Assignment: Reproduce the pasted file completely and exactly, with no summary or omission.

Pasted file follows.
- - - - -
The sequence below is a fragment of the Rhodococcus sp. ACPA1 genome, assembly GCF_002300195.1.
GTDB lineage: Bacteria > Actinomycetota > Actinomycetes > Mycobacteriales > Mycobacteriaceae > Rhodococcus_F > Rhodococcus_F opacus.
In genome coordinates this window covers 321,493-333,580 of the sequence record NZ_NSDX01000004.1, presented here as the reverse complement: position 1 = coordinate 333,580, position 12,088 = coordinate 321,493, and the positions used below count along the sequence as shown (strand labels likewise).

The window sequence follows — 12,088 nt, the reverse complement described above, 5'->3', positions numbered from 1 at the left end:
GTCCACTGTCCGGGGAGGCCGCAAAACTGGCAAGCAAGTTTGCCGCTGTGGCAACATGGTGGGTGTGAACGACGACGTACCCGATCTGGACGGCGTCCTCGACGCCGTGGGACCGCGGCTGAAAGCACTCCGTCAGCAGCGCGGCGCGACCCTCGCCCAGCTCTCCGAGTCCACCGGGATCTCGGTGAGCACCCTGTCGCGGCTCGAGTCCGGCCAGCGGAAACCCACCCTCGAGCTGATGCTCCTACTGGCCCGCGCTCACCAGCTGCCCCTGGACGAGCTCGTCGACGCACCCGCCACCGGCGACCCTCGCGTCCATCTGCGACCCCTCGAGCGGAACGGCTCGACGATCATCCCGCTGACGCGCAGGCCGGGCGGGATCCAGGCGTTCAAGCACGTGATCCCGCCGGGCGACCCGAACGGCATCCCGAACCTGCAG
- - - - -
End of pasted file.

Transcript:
The sequence below is a fragment of the Rhodococcus sp. ACPA1 genome, assembly GCF_002300195.1.
GTDB lineage: Bacteria > Actinomycetota > Actinomycetes > Mycobacteriales > Mycobacteriaceae > Rhodococcus_F > Rhodococcus_F opacus.
In genome coordinates this window covers 321,493-333,580 of the sequence record NZ_NSDX01000004.1, presented here as the reverse complement: position 1 = coordinate 333,580, position 12,088 = coordinate 321,493, and the positions used below count along the sequence as shown (strand labels likewise).

The window sequence follows — 12,088 nt, the reverse complement described above, 5'->3', positions numbered from 1 at the left end:
GTCCACTGTCCGGGGAGGCCGCAAAACTGGCAAGCAAGTTTGCCGCTGTGGCAACATGGTGGGTGTGAACGACGACGTACCCGATCTGGACGGCGTCCTCGACGCCGTGGGACCGCGGCTGAAAGCACTCCGTCAGCAGCGCGGCGCGACCCTCGCCCAGCTCTCCGAGTCCACCGGGATCTCGGTGAGCACCCTGTCGCGGCTCGAGTCCGGCCAGCGGAAACCCACCCTCGAGCTGATGCTCCTACTGGCCCGCGCTCACCAGCTGCCCCTGGACGAGCTCGTCGACGCACCCGCCACCGGCGACCCTCGCGTCCATCTGCGACCCCTCGAGCGGAACGGCTCGACGATCATCCCGCTGACGCGCAGGCCGGGCGGGATCCAGGCGTTCAAGCACGTGATCCCGCCGGGCGACCCGAACGGCATCCCGAACCTGCAG